[BlindMath] Inaccessible math books

Nikita nikitamailings at yandex.com
Mon Mar 1 16:20:20 UTC 2021

Hi Susan,
Why don't you use InftyReader in your work?
InftyReader is OCR software for mathematical document. See
Have you tried this tool? Doesn't it help automate at least some of your
Best regards, Nikita.

-----Original Message-----
From: BlindMath <blindmath-bounces at nfbnet.org> On Behalf Of Susan Kelmer via
Sent: Monday, March 01, 2021 6:54 PM
To: Blind Math list for those interested in mathematics
<blindmath at nfbnet.org>
Cc: Susan Kelmer <Susan.Kelmer at colorado.edu>
Subject: Re: [BlindMath] Inaccessible math books

As an alternate format manager for a very big university, it just pains me
to see the struggle with accessible math.  We regularly convert math
textbooks from PDF format from the publisher into MathML and Braille for our
students and for clients who contract our services.  Those clients are
usually other colleges and universities who do not have a production
facility.  We have a full production facility.

That being said, the production of MathML is not just clicking a few buttons
and collecting the output.  Math conversion takes hours, many hours.  A full
calculus book may take us 250+ hours to complete.  That is for one book.
Imagine having a stack of six or seven, all received at the beginning of the
semester with no lead time, and students who need them right now.

We cannot count on publishers to ever provide this extensive alternate
format. In the U.S. there is no law compelling publishers to provide
alternate format of any kind. That burden falls on people like us who work
in disability services office all over the country. I've been doing this
work for 20-plus years, and while it has been easier to get original content
from publishers for our work, the content we are getting is not accessible
to everyone.  We are obviously grateful to get any content at all, because
it keeps us from having to cut and scan books, but the conversion for STEM
materials is a multi-step process that not just anyone can do.  I train
student staff in how to create MathML, and I don't let them work on projects
until they've had 20 hours of hands-on MathML production. We use MathType in
Word to create the files we then turn into Braille, MathML, or other

To say there are no vendors producing alternate format during the pandemic
is not accurate. We are busier than we've ever been, with more courses being
taken online during the pandemic and higher needs of students with multiple
types of disabilities. We are out there, and we are doing the best we can.
But the workload is overwhelming, and there are only so many hours in a day.
And I do know that one major vendor, AMAC, stopped doing Math remediation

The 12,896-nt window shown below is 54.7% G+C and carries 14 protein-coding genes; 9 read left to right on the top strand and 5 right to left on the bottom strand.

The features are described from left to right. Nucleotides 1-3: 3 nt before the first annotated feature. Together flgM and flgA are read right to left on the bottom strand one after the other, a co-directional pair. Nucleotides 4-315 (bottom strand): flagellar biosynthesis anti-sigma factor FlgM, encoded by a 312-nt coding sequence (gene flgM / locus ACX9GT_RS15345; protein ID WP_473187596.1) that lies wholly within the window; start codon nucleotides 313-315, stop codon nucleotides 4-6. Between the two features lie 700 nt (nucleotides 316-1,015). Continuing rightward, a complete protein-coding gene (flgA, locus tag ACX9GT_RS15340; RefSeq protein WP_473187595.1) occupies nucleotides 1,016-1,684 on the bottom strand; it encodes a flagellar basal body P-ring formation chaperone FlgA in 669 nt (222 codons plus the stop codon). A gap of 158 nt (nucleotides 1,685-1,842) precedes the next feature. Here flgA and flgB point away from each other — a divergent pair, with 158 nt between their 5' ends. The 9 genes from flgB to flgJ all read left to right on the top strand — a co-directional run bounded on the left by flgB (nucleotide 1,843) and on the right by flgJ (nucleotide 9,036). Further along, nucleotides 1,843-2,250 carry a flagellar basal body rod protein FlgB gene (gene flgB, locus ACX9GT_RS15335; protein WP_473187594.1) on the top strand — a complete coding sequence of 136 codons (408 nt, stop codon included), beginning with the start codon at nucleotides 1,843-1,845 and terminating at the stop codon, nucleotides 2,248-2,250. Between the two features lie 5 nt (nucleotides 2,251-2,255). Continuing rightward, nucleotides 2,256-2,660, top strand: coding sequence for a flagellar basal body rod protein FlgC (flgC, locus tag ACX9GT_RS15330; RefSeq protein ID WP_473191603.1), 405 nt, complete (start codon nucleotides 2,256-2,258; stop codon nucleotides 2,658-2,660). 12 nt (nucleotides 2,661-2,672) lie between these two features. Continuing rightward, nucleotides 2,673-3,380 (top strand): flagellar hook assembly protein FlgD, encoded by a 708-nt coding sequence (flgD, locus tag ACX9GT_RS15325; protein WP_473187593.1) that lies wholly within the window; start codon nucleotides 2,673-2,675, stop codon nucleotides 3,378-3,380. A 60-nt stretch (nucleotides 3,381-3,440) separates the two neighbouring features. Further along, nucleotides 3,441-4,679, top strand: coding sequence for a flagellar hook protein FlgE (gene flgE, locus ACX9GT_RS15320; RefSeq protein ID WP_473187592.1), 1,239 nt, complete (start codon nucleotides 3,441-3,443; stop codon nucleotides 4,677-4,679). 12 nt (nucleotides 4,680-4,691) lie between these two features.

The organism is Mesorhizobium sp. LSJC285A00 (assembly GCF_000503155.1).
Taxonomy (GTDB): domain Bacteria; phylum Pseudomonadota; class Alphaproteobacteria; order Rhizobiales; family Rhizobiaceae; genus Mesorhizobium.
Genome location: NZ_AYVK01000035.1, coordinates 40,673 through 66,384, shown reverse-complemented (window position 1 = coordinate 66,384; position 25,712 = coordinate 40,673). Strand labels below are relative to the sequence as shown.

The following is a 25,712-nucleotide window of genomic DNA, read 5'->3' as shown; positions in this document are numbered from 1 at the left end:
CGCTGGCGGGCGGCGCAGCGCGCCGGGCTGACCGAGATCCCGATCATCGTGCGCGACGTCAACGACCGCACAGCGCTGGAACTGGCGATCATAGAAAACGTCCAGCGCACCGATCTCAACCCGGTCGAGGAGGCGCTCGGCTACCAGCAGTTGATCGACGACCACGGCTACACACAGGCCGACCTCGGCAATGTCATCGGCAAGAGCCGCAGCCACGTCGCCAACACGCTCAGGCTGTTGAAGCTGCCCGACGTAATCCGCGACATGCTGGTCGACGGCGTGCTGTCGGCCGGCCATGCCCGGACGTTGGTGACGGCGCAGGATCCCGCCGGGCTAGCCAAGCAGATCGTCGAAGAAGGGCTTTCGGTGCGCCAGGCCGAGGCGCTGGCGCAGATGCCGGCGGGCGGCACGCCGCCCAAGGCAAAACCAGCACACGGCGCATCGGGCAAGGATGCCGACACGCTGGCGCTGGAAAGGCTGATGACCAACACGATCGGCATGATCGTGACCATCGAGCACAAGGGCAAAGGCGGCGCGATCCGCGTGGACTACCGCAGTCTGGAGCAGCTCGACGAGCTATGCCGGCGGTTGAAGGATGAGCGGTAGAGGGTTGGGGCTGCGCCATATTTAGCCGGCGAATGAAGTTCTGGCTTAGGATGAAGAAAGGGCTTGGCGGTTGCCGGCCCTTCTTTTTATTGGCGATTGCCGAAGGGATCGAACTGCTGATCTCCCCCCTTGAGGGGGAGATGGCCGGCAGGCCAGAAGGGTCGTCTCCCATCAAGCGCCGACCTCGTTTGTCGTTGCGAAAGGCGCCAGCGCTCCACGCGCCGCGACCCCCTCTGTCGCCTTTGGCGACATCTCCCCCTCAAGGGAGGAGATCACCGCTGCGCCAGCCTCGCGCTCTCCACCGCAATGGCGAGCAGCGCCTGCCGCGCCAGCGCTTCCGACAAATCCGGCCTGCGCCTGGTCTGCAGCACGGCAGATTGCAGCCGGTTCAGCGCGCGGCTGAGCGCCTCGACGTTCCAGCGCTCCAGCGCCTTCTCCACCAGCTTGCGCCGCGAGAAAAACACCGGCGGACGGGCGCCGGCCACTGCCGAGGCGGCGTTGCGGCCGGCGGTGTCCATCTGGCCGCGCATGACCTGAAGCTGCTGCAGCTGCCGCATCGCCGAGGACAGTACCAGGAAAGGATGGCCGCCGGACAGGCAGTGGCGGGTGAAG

several years ago. All of our current clients came out of that loss of a
vendor.  I'm not sure why they stopped, but they did.  I think there has
always been a lack of enough vendors in this field.  But campuses often balk
at the price of having materials converted by a lab like ours.  We are not
gouging, but we do charge appropriately for our services, and less than some
other vendors in the field. 

Something that I think would help us all is if books didn't get updated
every year.  A calculus book from 2001 is just as valid today as it was in
2001.  There are lots of files available from older books, as campuses and
vendors produced MathML or Braille files, etc., for books as needed.  Yet
every year, they have to change the books, so publishers can make more
money.  This is a frustration.  I have three different editions of Linear
Algebra and its Applications by Lay in MathML format, and just received a
request for the "newest" edition. Such insanity! But, it is what publishers
do, and we are stuck continuing to do new and newer versions of things, when
the older version would work just fine.  Math doesn't change from year to
year.  They just word it differently or put in different problem sets.  

Trust me when I say that those of us that produce alternate format for
students are doing our absolute best to keep up with things and get
materials converted and out to students (and others) as quickly as possible.
We are frustrated and angry that we can't get decent materials from
publishers. We are frustrated and angry that some publishers hold onto files
for weeks, instead of just providing them to us when we ask. We are
frustrated and angry that long-time campus culture doesn't give us enough
lead time to work on materials because we don't know what those materials
are until just before or sometimes after classes start.  We do our best to
advocate, and work with faculty on this issue, but our hands are often tied.
And math conversion is so much more complicated than just making Microsoft
Word files of a standard textbook or novel.  I can convert an 1800 page law
book for a blind student in about 8 hours or less.  Yet a 400 page math book
takes us 180 hours. It is a whole other animal.

I fight with publishers all the time.  I'm a socially-justice-minded person
and fight often for the rights of my students when it comes to alternate
format.  Things are better than they were 20 years ago, but they are not
where they need to be.  All I can do is promise that I will continue to
carry on this fight with publishers.

And if anyone on this list is looking for a particular book in MathML or
Word with MathType format, PLEASE reach out to me in email.  If I have the
files, I will share them with you.  Susan.kelmer at colorado.edu

Susan Kelmer
Alternate Format Production Program Manager
Disability Services/Student Affairs
University of Colorado Boulder
Susan.kelmer at colorado.edu


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